So if I, a person of color, don’t even want to think about race during a tarot reading, do other tarot readers want to think about race when they dish out the Celtic Cross? And if we don’t want to think about race in tarot but race featured in tarot makes us think about race in tarot, then do people really want to buy tarot decks that feature different races?
Well. We have to.
Social progress in the tarot world will only happen if it’s profitable for deck publishers to get on board with social progress. Otherwise, they’re going to throw out a few token people-of-color decks so as not to appear racist, and then stick primarily to the all-white Arcana cast. Frankly, it’s not profitable right now for deck publishers to feature people of color because even people of color don’t want to see people of color. Everybody wants to see white people.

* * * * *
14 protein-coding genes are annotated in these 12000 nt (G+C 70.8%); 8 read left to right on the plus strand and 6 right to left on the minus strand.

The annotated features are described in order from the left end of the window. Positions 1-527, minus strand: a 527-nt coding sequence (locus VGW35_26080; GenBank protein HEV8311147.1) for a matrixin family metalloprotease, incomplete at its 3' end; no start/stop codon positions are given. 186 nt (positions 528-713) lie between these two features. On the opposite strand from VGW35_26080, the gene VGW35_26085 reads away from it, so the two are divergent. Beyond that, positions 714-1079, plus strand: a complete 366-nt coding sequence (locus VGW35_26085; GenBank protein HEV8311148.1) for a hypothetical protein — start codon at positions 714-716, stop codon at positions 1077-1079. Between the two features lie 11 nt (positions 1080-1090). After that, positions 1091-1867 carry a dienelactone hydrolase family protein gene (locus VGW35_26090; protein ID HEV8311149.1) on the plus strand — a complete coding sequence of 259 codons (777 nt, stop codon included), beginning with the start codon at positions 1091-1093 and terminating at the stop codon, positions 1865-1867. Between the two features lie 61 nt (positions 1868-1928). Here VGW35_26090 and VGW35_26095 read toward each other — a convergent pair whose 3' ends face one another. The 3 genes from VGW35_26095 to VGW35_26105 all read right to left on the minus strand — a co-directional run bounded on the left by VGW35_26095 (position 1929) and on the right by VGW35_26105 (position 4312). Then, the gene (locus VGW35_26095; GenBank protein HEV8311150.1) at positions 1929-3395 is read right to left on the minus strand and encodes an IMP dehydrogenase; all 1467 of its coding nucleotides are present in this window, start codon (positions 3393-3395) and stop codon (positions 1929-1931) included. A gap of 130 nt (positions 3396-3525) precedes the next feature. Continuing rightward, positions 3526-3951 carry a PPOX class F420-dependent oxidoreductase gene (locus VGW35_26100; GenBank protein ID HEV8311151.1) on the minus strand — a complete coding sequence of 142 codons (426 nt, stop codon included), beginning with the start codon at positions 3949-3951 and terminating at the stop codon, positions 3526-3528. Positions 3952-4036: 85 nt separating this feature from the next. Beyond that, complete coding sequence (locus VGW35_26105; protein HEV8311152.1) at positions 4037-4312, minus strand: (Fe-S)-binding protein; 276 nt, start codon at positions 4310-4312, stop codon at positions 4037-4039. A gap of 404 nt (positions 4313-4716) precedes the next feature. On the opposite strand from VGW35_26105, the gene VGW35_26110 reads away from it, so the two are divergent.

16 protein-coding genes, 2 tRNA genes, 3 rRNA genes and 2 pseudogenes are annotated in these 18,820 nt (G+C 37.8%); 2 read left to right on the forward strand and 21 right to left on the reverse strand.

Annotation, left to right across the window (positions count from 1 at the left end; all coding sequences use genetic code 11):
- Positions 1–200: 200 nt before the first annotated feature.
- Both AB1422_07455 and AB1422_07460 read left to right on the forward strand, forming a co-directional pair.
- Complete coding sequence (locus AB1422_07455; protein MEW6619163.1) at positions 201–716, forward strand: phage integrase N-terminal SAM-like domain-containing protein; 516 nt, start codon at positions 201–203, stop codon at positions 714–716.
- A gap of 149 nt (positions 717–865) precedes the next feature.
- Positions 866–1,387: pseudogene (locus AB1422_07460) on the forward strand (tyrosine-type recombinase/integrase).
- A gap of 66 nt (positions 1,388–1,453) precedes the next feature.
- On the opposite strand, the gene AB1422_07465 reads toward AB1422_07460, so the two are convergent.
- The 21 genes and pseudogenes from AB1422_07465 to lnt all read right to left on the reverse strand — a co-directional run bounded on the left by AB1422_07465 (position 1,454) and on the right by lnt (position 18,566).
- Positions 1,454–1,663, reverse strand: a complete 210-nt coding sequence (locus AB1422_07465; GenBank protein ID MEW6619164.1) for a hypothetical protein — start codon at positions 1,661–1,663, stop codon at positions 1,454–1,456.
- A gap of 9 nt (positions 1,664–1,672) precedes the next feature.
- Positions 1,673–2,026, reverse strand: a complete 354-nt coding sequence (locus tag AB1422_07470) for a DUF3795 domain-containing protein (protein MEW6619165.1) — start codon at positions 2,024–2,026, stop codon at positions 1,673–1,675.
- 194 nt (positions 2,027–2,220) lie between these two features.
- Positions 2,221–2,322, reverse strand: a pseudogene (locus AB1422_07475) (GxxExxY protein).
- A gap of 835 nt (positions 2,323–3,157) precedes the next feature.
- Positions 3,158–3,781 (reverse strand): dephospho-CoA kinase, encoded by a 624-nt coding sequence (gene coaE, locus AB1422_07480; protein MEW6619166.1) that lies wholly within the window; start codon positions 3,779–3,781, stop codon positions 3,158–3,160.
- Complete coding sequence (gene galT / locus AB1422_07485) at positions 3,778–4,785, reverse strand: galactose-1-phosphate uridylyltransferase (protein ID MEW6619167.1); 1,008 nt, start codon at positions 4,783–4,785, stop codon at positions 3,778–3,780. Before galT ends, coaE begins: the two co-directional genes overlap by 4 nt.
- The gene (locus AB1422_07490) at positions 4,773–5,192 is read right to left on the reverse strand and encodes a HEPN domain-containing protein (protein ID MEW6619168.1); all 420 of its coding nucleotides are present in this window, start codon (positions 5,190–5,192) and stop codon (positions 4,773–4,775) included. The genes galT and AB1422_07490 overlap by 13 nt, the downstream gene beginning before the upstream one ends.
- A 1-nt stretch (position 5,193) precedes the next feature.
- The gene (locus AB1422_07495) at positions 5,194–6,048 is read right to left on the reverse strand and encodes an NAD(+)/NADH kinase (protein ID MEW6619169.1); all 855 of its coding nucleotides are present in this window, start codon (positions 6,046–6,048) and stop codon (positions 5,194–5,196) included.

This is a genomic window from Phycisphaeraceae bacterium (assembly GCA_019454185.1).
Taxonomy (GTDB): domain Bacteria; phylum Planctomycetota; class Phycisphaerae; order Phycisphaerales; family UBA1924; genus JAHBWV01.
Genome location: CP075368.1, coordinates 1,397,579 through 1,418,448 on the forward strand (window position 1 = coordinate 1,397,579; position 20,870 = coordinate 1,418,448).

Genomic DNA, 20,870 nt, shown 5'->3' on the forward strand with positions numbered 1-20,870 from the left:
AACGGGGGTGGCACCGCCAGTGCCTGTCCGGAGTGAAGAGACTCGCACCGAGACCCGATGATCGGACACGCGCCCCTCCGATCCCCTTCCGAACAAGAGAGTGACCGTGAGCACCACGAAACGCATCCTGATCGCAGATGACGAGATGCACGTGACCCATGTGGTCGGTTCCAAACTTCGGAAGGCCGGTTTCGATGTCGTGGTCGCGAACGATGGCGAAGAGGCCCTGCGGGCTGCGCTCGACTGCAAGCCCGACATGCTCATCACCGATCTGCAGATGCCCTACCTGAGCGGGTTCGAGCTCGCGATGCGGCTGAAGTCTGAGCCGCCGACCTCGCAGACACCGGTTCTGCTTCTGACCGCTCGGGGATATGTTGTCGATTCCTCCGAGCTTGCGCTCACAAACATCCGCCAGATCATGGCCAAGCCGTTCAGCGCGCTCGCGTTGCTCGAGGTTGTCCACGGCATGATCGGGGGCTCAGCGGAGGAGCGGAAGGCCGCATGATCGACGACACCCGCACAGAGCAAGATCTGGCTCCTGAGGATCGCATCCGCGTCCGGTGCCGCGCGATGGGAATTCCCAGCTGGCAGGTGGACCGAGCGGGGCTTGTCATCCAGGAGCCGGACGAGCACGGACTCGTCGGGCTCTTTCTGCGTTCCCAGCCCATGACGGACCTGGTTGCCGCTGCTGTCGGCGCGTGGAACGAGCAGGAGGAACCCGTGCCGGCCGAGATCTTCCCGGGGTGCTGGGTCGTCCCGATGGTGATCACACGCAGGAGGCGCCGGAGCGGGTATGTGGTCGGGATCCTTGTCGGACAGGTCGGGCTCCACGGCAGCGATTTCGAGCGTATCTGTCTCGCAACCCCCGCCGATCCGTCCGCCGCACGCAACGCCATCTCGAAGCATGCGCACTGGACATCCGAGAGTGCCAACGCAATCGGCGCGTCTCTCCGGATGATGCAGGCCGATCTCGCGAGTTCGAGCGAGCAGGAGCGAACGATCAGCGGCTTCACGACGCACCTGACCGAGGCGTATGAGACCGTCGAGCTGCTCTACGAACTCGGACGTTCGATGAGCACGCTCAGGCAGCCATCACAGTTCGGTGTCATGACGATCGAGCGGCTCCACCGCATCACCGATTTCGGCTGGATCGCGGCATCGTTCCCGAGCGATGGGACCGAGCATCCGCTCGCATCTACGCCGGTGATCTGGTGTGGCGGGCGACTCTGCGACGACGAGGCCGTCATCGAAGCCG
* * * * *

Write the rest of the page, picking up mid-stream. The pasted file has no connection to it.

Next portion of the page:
Each one of us bears the responsibility of changing that dynamic. Tarot practitioners have to make a conscious, concerted effort to show deck publishers, by the power of our spending, that tarot decks with zero racial diversity are not profitable. It sort of has to be a forced change at first, you know, fake it ’til you make it, and eventually, racial diversity in tarot will finally feel natural to us.
But it’s a tall order because the race thing is so deeply engrained into us that most of us don’t even acknowledge it.
It’s like how my name “Benebell” can bother someone because [true story here–and this is the part that she figured was okay to say in public…] Benewell was the name of her [presumably White] Civil War ancestor and so my name Benebell becomes a nuisance and a point of distraction to her. The racialized reality is [here’s the part people would think is not okay to say in public…] Benebell distracts her because Benewell was an old white dude and Benebell is a young(ish) Asian girl.
The race issue, albeit subconscious, was the distraction, not the name issue. If I had been an old white dude, my name wouldn’t have bothered her as much. But it bothered her because of the race discrepancy. She just couldn’t get over an Asian girl “hijacking” her White ancestor’s name.